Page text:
Tip 5

Now it is finally time to start to render which brings us to Tip number 5.  There is so much to think about when you render a subject…value, contrast, shading to list a few.  In realism it is important to get these right.  Remember you are creating a 3d object in a 2d space so you need to have this trifecta working together to get that appearance.

You need to have enough value and contrast in your piece to give it dimension and not appear flat.  Your shading needs to be in the correct areas and consistent with the light source.  If your light source on your subject is say to the left, but you have shading indicating it to the right or in front, it really confuses the viewer and throws your entire piece off so be consistent.

Tip 6

Tip number 6 is rendering the fur or feathers.  There is no need to draw every little strand of fur.  Instead, you should create fur in clumps.  Think of each clump as an abstract shape.  And don’t fret about it being completely exact, you just need it close.  Fur moves and changes, as long as you have the markings, shadows, contrast and values correct a slight movement in a clump will not be noticeable.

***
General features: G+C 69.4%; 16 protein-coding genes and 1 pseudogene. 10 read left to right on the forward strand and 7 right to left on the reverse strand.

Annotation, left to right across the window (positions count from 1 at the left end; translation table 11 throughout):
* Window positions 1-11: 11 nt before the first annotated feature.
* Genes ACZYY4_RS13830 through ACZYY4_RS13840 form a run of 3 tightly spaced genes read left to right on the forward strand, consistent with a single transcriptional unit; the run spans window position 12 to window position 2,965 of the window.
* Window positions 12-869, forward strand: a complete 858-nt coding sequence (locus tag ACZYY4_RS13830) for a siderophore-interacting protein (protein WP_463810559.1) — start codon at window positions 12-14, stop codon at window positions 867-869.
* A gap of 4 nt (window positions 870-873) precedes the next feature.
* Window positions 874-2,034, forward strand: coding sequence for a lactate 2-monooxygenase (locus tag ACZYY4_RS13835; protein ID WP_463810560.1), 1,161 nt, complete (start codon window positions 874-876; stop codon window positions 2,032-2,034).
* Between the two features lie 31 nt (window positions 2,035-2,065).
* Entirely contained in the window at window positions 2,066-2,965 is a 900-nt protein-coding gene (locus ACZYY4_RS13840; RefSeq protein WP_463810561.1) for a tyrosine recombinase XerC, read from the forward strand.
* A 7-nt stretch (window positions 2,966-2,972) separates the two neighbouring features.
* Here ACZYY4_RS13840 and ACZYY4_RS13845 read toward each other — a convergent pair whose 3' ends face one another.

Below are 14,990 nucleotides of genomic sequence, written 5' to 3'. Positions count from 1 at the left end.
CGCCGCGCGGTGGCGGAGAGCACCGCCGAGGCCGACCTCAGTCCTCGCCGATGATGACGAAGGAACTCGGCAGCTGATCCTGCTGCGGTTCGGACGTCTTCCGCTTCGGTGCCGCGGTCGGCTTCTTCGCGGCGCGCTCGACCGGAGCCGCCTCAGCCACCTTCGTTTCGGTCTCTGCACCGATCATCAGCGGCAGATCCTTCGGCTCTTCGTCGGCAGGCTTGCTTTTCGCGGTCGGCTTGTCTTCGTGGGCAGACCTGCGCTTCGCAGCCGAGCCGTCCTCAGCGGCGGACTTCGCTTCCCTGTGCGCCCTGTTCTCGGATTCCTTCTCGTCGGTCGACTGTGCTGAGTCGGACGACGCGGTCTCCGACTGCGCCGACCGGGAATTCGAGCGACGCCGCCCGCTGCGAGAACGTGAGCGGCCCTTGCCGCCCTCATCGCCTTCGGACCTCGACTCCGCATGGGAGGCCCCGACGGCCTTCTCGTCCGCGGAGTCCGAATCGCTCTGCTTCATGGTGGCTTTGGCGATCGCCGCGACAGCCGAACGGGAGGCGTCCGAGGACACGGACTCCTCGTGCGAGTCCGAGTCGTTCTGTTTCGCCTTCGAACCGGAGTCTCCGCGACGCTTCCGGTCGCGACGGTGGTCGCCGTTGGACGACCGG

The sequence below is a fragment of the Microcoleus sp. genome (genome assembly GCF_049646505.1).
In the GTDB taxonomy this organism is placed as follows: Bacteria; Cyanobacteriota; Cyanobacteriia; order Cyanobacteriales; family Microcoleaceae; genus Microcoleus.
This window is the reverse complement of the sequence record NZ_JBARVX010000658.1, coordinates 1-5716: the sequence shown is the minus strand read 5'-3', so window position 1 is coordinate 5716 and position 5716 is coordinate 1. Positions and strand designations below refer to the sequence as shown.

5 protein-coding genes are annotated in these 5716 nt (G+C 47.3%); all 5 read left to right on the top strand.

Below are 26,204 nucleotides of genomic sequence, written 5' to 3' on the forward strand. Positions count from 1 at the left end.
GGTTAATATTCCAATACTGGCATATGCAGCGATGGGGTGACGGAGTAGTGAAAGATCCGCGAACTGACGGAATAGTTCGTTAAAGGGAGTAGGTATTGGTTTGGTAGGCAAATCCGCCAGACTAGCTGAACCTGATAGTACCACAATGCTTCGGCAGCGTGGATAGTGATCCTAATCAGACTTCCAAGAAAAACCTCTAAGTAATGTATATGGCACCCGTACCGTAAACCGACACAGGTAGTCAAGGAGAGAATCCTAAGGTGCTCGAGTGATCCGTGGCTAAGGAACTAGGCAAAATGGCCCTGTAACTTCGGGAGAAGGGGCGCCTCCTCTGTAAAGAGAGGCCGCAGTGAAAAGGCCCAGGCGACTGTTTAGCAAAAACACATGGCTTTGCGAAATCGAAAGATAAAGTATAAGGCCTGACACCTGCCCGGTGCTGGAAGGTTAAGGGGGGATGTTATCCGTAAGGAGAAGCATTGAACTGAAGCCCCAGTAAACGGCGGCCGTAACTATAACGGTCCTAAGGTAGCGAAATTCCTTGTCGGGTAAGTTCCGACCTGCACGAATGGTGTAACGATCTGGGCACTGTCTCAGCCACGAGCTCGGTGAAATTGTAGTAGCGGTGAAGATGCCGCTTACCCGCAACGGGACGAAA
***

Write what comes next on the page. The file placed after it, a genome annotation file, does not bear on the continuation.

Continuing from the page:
Feathers grow in layers and as such it is important to convey that in your pieces. So make sure they have the layered appearance and not just sitting on top of the bird.

Tip 7

Tip 7… don’t forget the details.  Realism is all about those final details.  In many cases those details will take longer than the rest of the piece, but those details is what  delineates a piece from realism to semi realism not to mention having a finished appearance.  So many times artists stop too soon giving their piece that unfinished appearance.

Tip 8

Which brings us to the last and final tip….number 8 … take your time and take breaks often.  There is no need to rush the piece.  Take your time with it.  Quality is often times better when we start and the excitement is fresh and new.  Once we work on a piece for a bit our excitement fades and our quality suffers.

So take breaks often.  Go for a walk or do something else.  Even if it needs to be a day or so to get a break and come back with fresh eyes.  

Remember the excitement and look forward to the accomplishment that you will have completing such a detailed realistic piece.  

Enjoy the process and don’t worry so much about when its going to get done.  If you take on a project and have a deadline, leave enough time to factor in the breaks so you can produce the best work you can.

Do you have any tips for drawing animals?  Be sure to leave them in the comments below.

Until next time….Keep On Arting!